Gus Bradley was named the fifth head coach in Jacksonville Jaguars history on January 17, 2013. Bradley has 26 years of coaching experience including10 seasons in the NFL.
Greg Olson, who has 29 years of coaching experience, was named offensive coordinator on January 21, 2015. Olson was assistant head coach/quarterbacks coach for the Jaguars during the 2012 season. His coaching experience includes 14 years in the NFL and 15 at the collegiate level. His resume includes eight seasons as an offensive coordinator in the NFL with Detroit (2005), St. Louis (2006-07), Tampa Bay (2009-11) and Oakland (2013-14).
In his first season of his second stint with Jacksonville, Olson revamped the Jaguars offense into the NFL’s 14th-ranked scoring unit (23.5 points per game), after placing 32nd (15.6) in 2014. Jacksonville’s +18 rise in the league’s points per game rankings tied Carolina (19th to first) for the second-largest increase in 2015, trailing only Arizona (22nd to second). The Jaguars scored 127 more points in 2015 (376) than they did in 2014 (249). Their 376 points scored were the fifth-most in single-season franchise history and the most overall since 2007, when they totaled a club-record 411 points. Jacksonville also averaged 24.7 pointers per game against AFC South opponents, the fourth-best mark against division opponents in franchise history and the club’s best such figure since 2005 (25.2).
In 2015, the Olson-led Jaguars registered five 30-plus-point games for the first time since 2010 and posted a single-game franchise record for points when they defeated the Colts, 51-16, in Week 15. Jacksonville also strung together 17-plus points in 11 straight games from Week 5-16, marking the second-longest streak in team history (17 games from 1997-98).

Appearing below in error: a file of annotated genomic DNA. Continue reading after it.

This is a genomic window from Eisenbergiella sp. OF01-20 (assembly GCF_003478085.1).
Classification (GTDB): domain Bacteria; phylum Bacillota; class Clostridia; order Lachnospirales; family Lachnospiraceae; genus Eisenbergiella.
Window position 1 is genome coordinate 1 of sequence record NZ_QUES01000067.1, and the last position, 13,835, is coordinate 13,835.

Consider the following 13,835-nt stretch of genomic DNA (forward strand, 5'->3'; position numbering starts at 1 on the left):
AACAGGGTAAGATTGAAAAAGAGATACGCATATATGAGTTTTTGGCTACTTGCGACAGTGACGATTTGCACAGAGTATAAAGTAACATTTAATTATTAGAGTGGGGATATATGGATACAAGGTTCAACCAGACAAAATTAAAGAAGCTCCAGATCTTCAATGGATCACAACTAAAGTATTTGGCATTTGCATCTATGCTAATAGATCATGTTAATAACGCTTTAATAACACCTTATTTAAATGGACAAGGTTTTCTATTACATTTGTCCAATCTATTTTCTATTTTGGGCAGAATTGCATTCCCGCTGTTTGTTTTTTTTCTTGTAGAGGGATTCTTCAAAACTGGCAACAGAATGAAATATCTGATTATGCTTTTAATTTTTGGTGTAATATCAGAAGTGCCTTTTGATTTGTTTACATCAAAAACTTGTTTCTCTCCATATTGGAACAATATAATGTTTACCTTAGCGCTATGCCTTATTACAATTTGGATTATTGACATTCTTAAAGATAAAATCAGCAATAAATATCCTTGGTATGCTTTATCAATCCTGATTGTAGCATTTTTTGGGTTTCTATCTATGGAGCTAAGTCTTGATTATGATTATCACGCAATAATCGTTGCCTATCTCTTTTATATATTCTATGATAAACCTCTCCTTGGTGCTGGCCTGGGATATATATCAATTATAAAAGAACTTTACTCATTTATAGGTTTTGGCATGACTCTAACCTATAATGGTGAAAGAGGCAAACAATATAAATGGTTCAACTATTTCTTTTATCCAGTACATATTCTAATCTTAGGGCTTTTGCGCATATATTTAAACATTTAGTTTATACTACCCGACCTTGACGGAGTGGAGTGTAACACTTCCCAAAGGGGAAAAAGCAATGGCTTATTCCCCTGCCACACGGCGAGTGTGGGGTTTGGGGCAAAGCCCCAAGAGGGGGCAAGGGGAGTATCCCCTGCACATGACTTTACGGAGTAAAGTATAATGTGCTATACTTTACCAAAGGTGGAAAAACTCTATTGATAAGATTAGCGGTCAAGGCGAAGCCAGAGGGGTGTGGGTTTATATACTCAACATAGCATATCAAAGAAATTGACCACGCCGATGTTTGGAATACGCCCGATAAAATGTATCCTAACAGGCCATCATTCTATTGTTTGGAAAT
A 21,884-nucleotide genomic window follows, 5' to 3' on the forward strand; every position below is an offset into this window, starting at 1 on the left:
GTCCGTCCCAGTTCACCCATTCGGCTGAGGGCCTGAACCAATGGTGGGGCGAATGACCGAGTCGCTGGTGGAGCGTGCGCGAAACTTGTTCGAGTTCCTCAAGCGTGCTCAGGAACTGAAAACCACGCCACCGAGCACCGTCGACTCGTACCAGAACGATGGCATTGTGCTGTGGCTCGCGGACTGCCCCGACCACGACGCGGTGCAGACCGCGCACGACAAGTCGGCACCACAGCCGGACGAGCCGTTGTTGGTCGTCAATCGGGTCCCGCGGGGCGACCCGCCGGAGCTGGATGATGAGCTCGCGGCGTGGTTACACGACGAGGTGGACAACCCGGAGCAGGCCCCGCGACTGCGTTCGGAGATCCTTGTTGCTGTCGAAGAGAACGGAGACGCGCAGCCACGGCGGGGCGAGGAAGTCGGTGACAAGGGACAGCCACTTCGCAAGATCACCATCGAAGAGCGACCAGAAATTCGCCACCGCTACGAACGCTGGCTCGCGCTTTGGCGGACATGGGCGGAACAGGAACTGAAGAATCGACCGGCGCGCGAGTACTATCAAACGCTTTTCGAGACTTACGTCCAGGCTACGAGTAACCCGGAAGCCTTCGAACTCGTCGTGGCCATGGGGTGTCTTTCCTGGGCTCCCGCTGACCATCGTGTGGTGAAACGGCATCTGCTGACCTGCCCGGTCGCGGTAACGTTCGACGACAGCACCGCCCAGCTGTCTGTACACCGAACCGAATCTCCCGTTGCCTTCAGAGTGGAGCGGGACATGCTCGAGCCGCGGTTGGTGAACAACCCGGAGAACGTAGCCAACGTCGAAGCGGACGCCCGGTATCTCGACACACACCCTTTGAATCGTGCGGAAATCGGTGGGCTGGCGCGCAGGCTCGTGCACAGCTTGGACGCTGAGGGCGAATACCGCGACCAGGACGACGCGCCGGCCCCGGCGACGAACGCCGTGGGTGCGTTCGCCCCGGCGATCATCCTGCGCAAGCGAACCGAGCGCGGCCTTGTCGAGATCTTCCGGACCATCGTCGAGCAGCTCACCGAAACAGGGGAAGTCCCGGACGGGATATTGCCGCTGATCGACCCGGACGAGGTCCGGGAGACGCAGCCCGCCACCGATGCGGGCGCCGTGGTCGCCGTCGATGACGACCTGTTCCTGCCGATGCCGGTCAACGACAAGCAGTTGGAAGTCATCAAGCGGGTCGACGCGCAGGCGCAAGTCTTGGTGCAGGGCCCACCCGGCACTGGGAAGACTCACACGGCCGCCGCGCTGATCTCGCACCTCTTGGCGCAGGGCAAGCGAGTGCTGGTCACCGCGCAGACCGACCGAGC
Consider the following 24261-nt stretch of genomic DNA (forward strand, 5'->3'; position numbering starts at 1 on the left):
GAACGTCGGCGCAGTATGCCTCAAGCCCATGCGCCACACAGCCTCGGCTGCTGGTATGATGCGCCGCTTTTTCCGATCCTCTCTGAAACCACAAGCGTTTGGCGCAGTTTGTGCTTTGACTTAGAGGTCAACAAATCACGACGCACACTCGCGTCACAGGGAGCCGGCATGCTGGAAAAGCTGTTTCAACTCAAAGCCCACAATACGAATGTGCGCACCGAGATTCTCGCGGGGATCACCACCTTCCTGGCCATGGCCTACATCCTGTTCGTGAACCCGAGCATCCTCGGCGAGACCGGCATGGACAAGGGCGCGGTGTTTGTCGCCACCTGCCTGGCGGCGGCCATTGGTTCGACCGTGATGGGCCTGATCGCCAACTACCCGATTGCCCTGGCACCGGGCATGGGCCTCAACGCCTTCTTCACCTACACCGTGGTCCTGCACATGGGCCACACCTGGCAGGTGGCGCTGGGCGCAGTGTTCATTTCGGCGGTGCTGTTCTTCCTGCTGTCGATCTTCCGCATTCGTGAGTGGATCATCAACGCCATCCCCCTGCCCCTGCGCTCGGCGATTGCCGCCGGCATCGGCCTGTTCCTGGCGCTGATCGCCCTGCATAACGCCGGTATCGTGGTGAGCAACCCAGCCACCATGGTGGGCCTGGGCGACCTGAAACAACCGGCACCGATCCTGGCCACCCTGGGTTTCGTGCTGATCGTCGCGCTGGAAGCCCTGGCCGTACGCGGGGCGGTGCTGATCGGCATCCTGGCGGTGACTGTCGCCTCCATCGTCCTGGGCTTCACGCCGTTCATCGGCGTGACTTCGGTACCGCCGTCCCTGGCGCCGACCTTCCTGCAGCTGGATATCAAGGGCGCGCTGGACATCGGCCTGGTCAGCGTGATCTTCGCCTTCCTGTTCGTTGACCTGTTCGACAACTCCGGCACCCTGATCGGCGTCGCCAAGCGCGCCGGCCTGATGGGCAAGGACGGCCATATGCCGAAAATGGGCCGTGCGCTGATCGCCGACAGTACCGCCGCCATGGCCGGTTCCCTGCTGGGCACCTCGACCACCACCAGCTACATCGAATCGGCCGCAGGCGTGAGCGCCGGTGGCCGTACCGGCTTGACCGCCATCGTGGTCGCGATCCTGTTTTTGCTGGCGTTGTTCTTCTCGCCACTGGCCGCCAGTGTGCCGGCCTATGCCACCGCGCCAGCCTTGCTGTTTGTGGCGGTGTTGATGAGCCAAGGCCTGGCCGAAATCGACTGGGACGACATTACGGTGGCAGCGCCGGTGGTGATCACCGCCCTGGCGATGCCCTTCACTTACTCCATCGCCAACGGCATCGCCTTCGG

In addition, the 2015 Jaguars totaled 44 touchdowns (35 passing, five rushing, four returns), the third-most in single-season franchise history and the most overall since posting a franchise-record 50 touchdowns in 2007. The Jaguars’ 5,581 total yards were also the team’s most since 2007 (5,719), ranking the fifth-most in single-season franchise history. Jacksonville finished 18 first downs (313) shy of tying the club’s single-season franchise record set in 1999 (331).
Prior to rejoining the Jaguars, Olson spent two seasons with Oakland as offensive coordinator where he tutored three young quarterbacks in Terrelle Pryor, Matt McGloin and 2014 first-round draft pick Derek Carr. Olson played a key role in the development of Carr, who threw for 3,270 yards and 21 touchdowns, tops among rookie quarterbacks. His 21 touchdown passes ranked 15th overall in the NFL. The Raiders allowed only 28 sacks, the sixth-fewest in the NFL. The Raiders ranked 12th in the NFL in rushing (125.0) in 2013, sixth in yards per rush (4.6) and third with 18 rushes of 20-plus yards. The Raiders became the first team since 1978 to have four different players record a 100-yard rushing game in the same season. Pryor set the single-season franchise record for a quarterback with 576 rushing yards and ranked second among NFL quarterbacks.